If you are anything like me, the words "from the executive producer of Arrested Development" colors you intrigued, which means I'm curious about the premiere of Flaked, a new Netflix series starring Will Arnett. Some people have a hard time getting into a show if they don't know whether or not it will return for additional episodes, and may be wondering if Flaked will return for Season 2. Well, given that the series just premiered on March 11 and Netflix originally gave the series a one-season order, there's no confirmation one way or the other yet.
Netflix almost always renews its original series, so Flaked has a good chance of survival, even though the streaming service does not release ratings information for individual shows that would give us a better idea of what to expect. Unlike some of Arnett's previously cancelled series, like The Millers, Up All Night, and Running Wilde, Netflix isn't beholden to advertisers or competing with other shows in the same timeslot, giving subscribers a year to find and fall in love with the show before a potential second season would premiere.
Presumably, like its other series, if Flaked returns for Season 2, Netflix would program it for early spring, in about a year. At this point, you can almost tell time by what you're streaming — the year starts with House of Cards, then Daredevil and Unbreakable Kimmy Schmidt drop in spring, and Orange Is the New Black like clockwork in June. Could Flaked become a mid-March tradition? Well, here are a few reasons why you may want to add it to your TV marathoning schedule if you're a comedy fan.
1. Arrested Development
Look, I know. How long can the cast and crew of the brilliant comedy series coast on its reputation as an underappreciated classic? But given that Arrested Development creator Mitch Hurwitz has also put his name on Flaked as an executive producer, I'm willing to use that connection as reason to check this out one more time.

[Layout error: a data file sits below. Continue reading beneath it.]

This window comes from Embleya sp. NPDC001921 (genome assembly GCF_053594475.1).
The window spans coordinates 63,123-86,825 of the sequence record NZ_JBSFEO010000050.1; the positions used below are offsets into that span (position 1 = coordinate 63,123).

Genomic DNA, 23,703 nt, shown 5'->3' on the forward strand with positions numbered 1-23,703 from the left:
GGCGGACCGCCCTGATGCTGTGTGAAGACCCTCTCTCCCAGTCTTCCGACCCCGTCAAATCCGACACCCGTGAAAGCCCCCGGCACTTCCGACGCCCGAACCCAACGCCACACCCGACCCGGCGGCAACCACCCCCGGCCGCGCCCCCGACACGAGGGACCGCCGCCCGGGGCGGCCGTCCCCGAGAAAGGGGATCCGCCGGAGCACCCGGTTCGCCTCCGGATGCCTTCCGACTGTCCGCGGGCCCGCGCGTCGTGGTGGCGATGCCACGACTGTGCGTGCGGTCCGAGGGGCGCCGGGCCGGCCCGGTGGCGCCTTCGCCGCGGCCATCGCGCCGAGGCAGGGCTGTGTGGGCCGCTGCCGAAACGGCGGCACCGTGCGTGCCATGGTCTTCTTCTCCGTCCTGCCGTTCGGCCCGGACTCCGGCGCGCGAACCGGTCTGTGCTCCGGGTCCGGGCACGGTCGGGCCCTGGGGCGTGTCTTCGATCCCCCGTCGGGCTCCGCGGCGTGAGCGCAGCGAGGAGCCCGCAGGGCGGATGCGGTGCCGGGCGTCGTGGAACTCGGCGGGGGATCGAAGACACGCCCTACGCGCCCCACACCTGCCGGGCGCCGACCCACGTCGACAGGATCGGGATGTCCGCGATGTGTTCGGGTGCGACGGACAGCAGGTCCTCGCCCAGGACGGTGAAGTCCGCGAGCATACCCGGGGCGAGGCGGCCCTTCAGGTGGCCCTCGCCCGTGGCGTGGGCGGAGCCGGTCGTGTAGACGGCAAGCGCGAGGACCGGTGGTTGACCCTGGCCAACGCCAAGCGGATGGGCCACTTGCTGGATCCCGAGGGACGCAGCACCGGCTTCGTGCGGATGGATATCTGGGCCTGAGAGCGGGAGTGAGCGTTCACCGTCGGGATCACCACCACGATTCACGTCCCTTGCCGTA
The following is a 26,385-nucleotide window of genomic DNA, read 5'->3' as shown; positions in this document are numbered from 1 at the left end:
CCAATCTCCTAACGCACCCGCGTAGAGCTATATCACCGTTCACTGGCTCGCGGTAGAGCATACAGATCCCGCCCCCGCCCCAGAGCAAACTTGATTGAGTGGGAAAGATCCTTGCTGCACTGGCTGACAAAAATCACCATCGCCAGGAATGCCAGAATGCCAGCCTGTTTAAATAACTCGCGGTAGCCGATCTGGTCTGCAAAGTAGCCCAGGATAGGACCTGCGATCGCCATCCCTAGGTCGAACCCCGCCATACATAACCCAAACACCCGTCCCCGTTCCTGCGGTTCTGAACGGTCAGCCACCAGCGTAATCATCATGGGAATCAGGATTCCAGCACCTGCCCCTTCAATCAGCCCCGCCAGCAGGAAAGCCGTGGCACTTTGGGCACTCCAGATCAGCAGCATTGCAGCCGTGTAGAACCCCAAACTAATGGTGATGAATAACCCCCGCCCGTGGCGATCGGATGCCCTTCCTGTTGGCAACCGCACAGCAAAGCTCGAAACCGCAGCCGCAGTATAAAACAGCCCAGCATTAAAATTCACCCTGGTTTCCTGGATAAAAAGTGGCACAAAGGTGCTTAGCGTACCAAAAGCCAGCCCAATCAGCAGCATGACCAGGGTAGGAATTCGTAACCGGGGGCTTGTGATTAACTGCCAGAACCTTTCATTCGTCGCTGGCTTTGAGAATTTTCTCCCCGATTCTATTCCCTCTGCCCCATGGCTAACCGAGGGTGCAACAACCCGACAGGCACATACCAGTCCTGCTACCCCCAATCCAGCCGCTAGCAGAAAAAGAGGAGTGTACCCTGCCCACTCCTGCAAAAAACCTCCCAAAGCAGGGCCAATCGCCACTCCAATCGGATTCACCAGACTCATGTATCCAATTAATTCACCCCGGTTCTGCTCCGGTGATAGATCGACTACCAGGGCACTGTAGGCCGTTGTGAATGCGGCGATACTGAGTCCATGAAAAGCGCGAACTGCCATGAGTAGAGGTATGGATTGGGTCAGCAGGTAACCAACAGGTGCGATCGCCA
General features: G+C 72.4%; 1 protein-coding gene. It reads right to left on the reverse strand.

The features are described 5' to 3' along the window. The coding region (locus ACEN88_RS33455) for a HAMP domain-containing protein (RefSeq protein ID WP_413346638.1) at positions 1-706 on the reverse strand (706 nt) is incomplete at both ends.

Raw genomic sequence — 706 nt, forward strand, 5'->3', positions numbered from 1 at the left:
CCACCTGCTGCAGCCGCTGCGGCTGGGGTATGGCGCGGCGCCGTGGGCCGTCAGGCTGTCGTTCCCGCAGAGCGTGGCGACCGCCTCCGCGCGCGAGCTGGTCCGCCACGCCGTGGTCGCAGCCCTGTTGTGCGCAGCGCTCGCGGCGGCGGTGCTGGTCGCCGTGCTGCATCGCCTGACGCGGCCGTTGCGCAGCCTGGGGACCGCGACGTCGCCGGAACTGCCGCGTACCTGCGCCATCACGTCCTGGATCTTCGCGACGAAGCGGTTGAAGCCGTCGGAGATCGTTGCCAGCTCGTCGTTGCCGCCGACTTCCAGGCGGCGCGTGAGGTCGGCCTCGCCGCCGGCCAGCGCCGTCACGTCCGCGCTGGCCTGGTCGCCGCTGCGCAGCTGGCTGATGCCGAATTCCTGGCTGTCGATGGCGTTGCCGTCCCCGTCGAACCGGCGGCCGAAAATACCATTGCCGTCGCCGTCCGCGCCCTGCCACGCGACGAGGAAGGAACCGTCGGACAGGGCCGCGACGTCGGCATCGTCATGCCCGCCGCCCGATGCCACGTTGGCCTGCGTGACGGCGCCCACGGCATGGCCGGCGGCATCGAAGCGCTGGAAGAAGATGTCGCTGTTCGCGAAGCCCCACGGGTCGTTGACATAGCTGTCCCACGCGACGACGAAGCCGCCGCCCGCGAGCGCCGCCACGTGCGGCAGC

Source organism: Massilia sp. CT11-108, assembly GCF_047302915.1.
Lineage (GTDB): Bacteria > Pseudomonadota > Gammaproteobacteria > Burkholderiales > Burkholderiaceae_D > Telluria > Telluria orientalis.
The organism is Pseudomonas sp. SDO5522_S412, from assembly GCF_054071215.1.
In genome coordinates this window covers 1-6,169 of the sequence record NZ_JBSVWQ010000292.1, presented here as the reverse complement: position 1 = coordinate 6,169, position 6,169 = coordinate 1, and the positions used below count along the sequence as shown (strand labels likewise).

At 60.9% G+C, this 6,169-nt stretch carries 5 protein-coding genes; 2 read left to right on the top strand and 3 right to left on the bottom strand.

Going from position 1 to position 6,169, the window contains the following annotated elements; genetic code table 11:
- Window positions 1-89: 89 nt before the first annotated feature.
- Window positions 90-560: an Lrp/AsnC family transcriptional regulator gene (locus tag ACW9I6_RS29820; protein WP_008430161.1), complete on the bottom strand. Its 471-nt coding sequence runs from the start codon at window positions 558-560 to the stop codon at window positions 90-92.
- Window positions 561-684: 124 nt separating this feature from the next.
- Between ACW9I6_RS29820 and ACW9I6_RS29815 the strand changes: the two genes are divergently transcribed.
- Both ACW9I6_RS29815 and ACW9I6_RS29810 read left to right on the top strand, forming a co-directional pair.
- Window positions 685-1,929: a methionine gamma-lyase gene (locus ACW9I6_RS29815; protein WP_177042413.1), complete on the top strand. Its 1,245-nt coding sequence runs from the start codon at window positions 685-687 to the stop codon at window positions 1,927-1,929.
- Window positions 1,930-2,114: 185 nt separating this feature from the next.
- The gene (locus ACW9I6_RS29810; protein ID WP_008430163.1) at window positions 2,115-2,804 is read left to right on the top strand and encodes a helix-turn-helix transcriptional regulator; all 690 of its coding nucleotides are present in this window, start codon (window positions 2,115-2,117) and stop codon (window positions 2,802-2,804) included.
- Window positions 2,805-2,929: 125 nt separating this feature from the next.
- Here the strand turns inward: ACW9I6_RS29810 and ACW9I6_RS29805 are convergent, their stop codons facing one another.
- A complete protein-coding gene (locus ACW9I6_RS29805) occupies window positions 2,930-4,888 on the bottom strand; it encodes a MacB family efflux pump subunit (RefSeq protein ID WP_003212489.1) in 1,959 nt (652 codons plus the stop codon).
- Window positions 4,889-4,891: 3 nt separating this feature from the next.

2. Bojack Horseman
Though Arnett has some less-successful series on his resume, this one should encourage people to give Flaked a chance. It's a dark comedy about a former '90s sitcom star having a serious existential crisis, and half of the characters just happen to be anthropomorphic animals. It's one of Netflix's best originals (in my humble opinion) and proves that Arnett and the streaming service make for a great combination.
3. The Rest Of Netflix's Comedies
From Kimmy Schmidt to Wet Hot American Summer: First Day of Camp, the streaming service has proven that it can do both drama and comedy. It may even be a little better at the funny stuff, with laughs ranging from cynical gallows humor to goofy absurdism.
4. It's A Little Dark
I love when comedies can manage to balance more than one tone. From the trailers, it looks like Flaked will also be more of a dramedy. Arnett plays Chip, a clean and sober life guru who projects a very different face publicly than when he's privately jetting around Venice Beach. There are some shades of Bojack there, which is encouraging.
5. The Increasingly Poor Decisions Of Todd Margaret
Todd Margaret writer Mark Chappel is one of the co-creators of Flaked. And while that series isn't flawless, it has an ability to reinvent itself whenever it writes itself into a corner.
6. Arnett Behind The Camera
In the spirit of Netflix's other new comedy series, The Comedians, it's interesting to watch what performers create for themselves when given the chance. Since Arnett also serves as an executive producer on Flaked, it adds another layer of interest.
7. It's Not Much Of A Commitment
Following the 20-odd episodes of a network comedy can really pile up on the DVR, or expire from On Demand before you're ready to watch them. And when a show isn't designed to be watched all at once, a lot of comedies shy away from real character development. But that shouldn't be a problem with Flaked, which is releasing the eight episodes of Season 1 all at once.
Do all of these reasons guarantee that Flaked will be fantastic, or that Netflix will definitely renew it for a second season? Not necessarily. But they should be more than enough for fans of TV comedy to give it a chance.
Images: Benjamin Cohen, Matt Kennedy, Adam Rose/Netflix; Giphy (4)